Her individual show at the library gallery in September featured a neon sign with the words, “Everything Will Be Okay.” Currently on display in the University Art Gallery is an acrylic and papier-mch’eacute; collection of roses and her “Pocket Pal” piece, which deals with rationalization and empathy. A work in progress of ways to cope with life. Looking at her work, I cannot help but feel as if the artist has reached into my own head, and drawn out my deepest feelings for the world to see. With this interaction, the viewer can truly identify with the artist’s work.

    Interaction within oneself and society is indeed a driving theme of the exhibition. The four paintings on display by Austin Furtak-Cole are but a small sample of his work, however, they successfully “explore the conflicts that inevitably occur within our interactive human experience.”

    As an artist, he deals with such themes as the relationships between people and within the individual, while exploring how paint can be used to reach the viewer. “Cradled,” “Idle Hands,” “Restless,” and “Tough Love” were popular topics of conversation throughout the reception and definitely worth a look. While the paintings themselves may seem abstract, the abstraction created by the artist aptly expresses the “uncertainty of life.”

    Abstraction of some kind or another is often inevitable in art. Nalani L. Williams’ installation focuses on the use of space in the gallery, “turning the gallery itself into an organic body that is raw, wounded or decaying.” Her “Welcome” (2008) is a highlighted space which begins as a brand new stretch of white wall and eventually dissolves into a gaping hole. There are often arguments asking what makes something a work of art. Williams’ work is not a conventional painting or sculpture, however it is still an artistic manipulation of space, a vision forced into being.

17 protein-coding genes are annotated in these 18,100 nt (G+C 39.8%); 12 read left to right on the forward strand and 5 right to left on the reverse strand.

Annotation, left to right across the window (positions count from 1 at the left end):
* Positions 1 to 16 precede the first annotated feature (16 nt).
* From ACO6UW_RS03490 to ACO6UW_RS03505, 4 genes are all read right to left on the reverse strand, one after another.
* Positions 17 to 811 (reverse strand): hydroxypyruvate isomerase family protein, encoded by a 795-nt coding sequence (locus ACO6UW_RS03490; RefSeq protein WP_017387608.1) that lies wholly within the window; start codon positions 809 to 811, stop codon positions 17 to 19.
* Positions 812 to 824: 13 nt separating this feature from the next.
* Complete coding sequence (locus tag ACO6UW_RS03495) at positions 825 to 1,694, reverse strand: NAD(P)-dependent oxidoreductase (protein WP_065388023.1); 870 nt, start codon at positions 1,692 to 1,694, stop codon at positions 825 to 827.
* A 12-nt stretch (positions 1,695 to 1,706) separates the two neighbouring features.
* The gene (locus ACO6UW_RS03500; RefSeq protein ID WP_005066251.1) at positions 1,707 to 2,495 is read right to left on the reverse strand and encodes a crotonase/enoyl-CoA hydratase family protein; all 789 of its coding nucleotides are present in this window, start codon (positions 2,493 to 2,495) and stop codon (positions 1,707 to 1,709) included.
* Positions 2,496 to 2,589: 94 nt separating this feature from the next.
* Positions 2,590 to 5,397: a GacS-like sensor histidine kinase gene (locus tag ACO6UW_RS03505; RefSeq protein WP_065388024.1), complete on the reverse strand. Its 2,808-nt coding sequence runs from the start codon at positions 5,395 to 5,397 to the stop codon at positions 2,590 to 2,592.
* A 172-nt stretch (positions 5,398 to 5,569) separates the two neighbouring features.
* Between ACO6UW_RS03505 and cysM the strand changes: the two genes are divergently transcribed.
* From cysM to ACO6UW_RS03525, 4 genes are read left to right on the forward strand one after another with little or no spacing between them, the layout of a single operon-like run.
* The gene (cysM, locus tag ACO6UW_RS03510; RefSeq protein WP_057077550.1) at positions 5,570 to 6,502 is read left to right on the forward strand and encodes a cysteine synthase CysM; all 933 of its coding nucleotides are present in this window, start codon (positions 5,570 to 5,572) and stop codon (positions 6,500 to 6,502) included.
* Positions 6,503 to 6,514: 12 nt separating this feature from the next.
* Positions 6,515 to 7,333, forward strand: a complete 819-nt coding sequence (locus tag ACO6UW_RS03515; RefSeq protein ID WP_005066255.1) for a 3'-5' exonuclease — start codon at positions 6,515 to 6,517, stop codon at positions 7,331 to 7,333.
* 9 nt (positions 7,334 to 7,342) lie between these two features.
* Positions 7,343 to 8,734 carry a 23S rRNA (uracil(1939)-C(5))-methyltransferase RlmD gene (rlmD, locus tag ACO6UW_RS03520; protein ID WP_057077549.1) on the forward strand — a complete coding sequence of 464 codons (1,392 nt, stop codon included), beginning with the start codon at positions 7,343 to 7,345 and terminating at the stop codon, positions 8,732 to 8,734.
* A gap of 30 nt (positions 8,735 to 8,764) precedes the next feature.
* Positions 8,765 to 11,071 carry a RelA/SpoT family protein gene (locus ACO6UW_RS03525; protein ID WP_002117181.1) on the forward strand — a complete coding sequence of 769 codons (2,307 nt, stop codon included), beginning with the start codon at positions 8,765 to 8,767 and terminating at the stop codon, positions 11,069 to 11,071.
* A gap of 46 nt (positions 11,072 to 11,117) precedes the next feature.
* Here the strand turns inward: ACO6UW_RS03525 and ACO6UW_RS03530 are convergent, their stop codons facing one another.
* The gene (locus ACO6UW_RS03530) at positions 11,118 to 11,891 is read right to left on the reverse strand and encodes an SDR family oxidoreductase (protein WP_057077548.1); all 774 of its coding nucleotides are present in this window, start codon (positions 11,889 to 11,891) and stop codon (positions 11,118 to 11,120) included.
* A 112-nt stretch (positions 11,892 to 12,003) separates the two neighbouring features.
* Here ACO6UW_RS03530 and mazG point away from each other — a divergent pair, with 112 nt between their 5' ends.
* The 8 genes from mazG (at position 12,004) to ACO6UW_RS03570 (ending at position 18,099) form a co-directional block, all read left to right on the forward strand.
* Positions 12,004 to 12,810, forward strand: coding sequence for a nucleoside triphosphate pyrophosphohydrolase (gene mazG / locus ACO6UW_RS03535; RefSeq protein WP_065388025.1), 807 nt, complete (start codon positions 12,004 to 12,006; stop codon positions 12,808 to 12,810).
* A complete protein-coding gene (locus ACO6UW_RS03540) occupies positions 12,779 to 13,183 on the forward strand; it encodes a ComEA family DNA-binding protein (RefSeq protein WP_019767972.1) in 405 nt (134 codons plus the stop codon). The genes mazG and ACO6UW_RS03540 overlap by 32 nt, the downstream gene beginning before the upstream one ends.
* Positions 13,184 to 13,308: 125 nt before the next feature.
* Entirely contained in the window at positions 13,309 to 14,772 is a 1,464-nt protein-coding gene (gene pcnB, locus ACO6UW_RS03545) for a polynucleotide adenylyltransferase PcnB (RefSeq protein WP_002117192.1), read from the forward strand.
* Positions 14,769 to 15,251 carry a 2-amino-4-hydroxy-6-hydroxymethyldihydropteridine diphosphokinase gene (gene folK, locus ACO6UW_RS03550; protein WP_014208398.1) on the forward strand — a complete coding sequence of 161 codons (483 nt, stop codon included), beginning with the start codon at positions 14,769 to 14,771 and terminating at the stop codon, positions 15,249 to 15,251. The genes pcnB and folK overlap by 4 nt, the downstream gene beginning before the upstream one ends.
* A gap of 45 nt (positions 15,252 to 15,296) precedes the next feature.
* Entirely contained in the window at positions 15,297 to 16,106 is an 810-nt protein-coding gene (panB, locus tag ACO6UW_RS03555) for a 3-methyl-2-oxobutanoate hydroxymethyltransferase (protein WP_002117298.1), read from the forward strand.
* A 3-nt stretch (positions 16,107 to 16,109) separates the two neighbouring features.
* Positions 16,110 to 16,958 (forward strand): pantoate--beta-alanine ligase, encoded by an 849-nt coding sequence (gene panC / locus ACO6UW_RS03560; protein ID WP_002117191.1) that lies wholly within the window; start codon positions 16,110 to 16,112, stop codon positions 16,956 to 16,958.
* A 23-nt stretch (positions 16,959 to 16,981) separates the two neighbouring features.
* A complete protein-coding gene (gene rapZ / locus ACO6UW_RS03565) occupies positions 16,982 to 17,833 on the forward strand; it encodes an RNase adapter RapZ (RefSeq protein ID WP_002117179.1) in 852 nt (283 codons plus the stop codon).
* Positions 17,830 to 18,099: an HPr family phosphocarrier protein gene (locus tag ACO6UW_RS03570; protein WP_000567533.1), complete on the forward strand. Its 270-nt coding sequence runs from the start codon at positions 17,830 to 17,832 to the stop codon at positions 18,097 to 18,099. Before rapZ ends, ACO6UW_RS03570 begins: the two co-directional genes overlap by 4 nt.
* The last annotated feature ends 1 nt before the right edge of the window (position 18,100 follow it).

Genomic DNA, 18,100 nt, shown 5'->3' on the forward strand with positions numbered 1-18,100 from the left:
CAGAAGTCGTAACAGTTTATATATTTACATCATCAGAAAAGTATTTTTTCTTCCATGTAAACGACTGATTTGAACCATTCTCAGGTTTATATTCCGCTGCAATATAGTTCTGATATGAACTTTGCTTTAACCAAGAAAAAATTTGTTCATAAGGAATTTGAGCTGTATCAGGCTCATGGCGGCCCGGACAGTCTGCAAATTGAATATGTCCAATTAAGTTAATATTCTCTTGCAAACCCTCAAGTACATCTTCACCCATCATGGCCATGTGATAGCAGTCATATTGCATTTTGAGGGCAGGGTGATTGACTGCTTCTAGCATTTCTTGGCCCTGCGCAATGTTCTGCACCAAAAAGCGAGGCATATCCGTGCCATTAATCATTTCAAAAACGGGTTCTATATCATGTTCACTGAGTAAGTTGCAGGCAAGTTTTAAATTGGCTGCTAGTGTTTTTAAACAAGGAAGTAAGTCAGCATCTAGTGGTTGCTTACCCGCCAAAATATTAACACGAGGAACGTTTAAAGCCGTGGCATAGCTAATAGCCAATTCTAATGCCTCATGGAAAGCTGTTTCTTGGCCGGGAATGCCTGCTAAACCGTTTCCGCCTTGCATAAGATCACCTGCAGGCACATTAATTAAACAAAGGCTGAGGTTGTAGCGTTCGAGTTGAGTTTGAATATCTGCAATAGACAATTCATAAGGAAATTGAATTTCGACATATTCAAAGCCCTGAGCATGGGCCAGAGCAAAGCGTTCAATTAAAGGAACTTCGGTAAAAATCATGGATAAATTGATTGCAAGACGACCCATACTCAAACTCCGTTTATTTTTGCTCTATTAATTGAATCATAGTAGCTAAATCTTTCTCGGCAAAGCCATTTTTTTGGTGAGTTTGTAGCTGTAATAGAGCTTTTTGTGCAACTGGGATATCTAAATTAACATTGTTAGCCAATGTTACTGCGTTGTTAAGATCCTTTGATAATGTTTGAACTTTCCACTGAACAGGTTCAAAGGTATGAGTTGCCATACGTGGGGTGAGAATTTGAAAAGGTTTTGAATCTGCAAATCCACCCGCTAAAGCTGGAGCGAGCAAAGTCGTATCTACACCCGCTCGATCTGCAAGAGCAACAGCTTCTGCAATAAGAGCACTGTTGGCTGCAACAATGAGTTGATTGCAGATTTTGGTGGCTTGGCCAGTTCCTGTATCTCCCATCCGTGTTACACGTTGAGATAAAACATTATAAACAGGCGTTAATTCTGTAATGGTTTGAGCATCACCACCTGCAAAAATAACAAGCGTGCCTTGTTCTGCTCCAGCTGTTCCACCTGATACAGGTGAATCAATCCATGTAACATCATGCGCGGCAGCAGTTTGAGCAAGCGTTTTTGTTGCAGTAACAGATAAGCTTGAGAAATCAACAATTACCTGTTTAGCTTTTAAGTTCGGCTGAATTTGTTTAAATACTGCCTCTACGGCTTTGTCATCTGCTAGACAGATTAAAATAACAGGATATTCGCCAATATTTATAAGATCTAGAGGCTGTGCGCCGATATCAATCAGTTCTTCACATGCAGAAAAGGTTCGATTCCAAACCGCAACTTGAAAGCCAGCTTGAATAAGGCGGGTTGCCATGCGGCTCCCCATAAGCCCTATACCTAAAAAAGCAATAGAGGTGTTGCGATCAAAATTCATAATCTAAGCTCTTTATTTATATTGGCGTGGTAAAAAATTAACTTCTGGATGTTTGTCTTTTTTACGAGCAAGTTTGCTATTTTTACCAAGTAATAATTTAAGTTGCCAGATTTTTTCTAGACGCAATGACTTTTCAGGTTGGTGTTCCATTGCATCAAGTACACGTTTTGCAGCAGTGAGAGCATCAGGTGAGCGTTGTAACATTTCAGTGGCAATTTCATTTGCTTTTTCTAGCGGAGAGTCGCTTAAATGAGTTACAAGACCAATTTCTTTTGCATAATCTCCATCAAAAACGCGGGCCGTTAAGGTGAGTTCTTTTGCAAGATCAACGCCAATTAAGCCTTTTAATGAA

So what makes an artist? Alan Goodrich describes the artist as “one with a God complex.” Perhaps this is true in a sense. An artist is a creator of ideas and images. Two of the most popular exhibitions of the evening were Goodrich’s video installations. “That’s Entertainment” (2008) and “The Obscure Object of Desire” (2008) are multimedia works that combine images and sound. His works focus on the ways in which “modern forms of mysticism rely on speed and collision” to achieve “self (and hence universal) understanding.” It is fascinating to watch modern media manipulated in the space of a gallery.

    The 2009 MFA Thesis Exhibition is running until Saturday, Feb. 28. University Art Gallery hours are Tuesday through Friday, from noon to 4 p.m., and Saturday, from 7 to 9 p.m. Admission is free, so take the time to enjoy the artwork of Stony Brook’s own.

    You can also visit the artists’ individual websites: www.austinfurtakcole.com, alangoodrich.net, www.shannanleehayes.com, emedia.art.sunysb.edu/jinkangpark and www.veronicapena.com. For further information, please call the University Art Gallery at 631-632-7240.